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How to Get Sequoia to Fundraise Your Startup

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April 10, 2021

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What is Sequoia Capital?

If you want to have Sequoia Capital fund your startup, you’re not alone.

Sequoia Capital is a well-known private equity and venture capital firm that has funded over 1,500 organizations worldwide. Because of Sequoia’s financial backing, these companies now control $1.4 trillion in stock market value.

The best way to get Sequoia to fund your venture is to become a high traction company and to brush up on your storytelling skills.

In this article, we’ll explore:

  • What kind of startups the company invests in
  • If Sequoia is a good bet for tech startups
  • The major benefit of getting funded by Sequoia

What’s the secret to Sequoia’s success?

Exploit existing markets

Sequoia focuses on seed and Series A funding, with more than a dozen investing partners across the US and Europe. Most of Sequoia's current investments are in the US (mainly on the West Coast) and China.

Each Sequoia partner works on several investments each year, and all venture investments require unanimous partner approval.

The firm has a reputation for working with founders at the idea stage when a company doesn't have a product yet. When Sequoia looks to invest in an idea, it isn’t particularly impressed by an individual’s smarts. Instead, they’re more interested in the idea’s revenue-generating potential.

The firm doesn’t seek to create new markets but to exploit existing ones. Sequoia believes it’s better to enter an existing market with a revolutionary new solution than to attempt to create a new market.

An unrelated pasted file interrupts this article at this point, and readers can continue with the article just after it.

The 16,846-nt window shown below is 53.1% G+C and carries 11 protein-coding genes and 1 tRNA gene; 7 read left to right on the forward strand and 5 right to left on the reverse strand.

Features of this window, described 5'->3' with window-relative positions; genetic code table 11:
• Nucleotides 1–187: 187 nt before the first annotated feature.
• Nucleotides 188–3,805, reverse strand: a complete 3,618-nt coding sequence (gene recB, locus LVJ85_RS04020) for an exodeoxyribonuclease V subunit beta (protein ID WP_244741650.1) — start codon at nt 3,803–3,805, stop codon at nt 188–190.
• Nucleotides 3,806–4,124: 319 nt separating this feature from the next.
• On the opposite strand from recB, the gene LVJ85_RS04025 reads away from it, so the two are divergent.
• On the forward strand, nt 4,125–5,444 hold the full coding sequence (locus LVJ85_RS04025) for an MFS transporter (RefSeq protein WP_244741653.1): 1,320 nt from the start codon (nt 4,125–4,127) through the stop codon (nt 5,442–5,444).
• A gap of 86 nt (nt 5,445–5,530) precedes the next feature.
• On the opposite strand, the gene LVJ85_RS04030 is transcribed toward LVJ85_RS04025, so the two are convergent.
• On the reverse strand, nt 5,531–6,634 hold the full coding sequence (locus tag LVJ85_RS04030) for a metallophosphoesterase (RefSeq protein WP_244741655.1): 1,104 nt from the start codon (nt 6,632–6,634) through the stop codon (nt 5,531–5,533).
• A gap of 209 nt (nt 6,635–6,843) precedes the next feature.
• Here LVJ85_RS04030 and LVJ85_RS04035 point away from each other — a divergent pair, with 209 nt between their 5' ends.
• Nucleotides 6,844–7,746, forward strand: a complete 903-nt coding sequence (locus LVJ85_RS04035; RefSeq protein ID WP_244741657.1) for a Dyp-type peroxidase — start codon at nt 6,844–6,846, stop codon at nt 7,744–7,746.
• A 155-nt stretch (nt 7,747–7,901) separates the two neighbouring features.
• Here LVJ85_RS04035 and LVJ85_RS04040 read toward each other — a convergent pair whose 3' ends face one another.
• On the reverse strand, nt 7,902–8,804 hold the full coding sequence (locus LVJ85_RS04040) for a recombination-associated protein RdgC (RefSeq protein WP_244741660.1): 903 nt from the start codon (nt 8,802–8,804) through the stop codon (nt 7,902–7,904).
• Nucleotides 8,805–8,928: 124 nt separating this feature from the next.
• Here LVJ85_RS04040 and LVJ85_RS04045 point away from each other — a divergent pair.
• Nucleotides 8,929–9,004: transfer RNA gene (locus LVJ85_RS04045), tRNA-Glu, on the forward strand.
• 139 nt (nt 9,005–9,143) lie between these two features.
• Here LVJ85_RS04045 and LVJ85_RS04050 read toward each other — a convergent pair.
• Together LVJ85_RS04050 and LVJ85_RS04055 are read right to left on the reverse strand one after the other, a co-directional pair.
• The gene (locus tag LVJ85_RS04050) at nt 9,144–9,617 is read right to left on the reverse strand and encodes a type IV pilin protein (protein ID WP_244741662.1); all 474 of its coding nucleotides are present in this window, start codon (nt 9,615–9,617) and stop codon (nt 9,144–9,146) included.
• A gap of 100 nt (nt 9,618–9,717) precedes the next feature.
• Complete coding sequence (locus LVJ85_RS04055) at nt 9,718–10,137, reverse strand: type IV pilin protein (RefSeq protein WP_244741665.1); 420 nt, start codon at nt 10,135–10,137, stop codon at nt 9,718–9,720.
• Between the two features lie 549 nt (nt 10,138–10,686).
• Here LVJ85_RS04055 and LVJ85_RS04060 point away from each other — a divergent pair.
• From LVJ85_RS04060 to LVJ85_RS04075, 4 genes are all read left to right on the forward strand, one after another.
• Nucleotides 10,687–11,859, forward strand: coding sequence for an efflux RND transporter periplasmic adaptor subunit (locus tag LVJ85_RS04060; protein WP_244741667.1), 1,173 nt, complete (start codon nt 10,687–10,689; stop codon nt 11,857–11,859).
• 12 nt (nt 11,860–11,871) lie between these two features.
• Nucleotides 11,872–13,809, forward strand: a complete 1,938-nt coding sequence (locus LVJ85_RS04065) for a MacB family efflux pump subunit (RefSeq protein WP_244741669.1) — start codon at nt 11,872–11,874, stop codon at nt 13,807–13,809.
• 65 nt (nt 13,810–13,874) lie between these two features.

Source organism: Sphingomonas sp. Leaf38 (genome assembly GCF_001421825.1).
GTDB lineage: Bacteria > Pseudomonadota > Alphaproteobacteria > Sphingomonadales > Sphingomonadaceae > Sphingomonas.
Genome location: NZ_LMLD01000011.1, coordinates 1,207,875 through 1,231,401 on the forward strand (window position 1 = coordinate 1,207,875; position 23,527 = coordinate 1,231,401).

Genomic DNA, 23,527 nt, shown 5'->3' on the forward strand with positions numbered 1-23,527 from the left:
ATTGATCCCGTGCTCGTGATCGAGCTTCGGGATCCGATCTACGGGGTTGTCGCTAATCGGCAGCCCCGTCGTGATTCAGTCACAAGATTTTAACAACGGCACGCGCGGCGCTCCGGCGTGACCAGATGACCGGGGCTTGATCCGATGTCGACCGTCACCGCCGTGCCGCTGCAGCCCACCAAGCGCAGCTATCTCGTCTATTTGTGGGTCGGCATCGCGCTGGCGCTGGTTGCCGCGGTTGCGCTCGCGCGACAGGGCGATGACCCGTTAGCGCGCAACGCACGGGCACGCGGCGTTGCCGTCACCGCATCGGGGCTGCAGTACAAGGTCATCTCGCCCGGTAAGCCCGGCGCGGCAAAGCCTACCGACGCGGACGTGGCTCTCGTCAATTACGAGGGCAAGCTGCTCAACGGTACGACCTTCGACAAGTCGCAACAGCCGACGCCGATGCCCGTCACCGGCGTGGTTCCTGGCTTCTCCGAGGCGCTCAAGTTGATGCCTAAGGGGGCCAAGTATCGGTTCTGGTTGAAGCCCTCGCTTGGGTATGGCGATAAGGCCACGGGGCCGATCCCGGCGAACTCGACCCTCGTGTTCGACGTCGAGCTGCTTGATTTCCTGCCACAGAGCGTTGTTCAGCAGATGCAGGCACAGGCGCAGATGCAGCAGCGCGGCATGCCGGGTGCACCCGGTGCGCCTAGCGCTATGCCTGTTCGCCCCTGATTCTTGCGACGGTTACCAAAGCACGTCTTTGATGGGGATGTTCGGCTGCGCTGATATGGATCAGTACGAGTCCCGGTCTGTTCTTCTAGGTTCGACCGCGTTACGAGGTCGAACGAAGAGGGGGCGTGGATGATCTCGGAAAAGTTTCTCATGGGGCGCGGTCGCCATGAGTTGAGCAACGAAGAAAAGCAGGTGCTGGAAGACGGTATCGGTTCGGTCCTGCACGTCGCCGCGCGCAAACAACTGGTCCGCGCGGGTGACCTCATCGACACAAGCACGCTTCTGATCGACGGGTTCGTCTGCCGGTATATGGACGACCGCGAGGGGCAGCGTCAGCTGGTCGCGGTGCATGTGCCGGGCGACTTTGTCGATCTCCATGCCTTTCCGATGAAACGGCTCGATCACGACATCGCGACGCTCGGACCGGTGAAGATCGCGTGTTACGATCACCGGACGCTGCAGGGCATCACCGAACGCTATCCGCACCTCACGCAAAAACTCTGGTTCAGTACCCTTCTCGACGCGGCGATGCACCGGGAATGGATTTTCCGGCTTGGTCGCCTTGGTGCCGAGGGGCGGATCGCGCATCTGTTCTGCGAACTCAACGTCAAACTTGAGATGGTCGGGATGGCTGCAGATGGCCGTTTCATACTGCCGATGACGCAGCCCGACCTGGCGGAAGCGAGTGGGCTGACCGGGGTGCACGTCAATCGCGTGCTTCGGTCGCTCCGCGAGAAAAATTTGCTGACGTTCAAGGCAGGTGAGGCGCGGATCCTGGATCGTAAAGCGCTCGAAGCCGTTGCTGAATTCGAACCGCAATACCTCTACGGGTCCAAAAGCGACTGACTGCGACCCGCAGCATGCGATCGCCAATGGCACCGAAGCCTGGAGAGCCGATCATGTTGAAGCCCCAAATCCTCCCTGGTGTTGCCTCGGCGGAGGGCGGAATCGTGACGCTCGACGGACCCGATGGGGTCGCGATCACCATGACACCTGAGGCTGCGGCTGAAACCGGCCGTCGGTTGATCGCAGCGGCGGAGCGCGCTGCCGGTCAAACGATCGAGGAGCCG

Sequential market identification

Sequential market identification is a way of predicting the future based on markets that currently exist. Sequoia Capital implements this strategy by working out which already-existing tools and applications will best complement upcoming technological innovations and invests in these.

For example, in the late seventies, it became apparent that Apple needed a better memory system than audiocassettes. So, Sequoia financed Sirjang Lal Tandon’s disk drive business, which was the solution Apple needed.

Sequoia also saw a need for computer mice, leading them to invest in Xerox.

Long-term relationships

Sequoia Capital does not limit itself to only early-stage investment. It develops long-standing partnerships that last for years.

Michael Moritz, a Sequoia Capital partner, says, “People would be staggered at the length of time that we hold investments. It’s not uncommon for us to hold investments for 10 years or more. Why, with a well-positioned company that’s growing, would you ever want to sell?”

Sequoia may invest at the early stage of a company but will fund the company at later stages as it grows. This allows time to foster a partnership.

For example, look at Google. While many venture capital companies only partner for up to a decade, Sequoia’s relationship with Google has been going for almost 20 years.

Partially funding companies

Sequoia does not give companies all the funding they need right away. Instead, it chooses to partially fund them. That way, they minimize their risks while seeing how good the founder is at running an organization.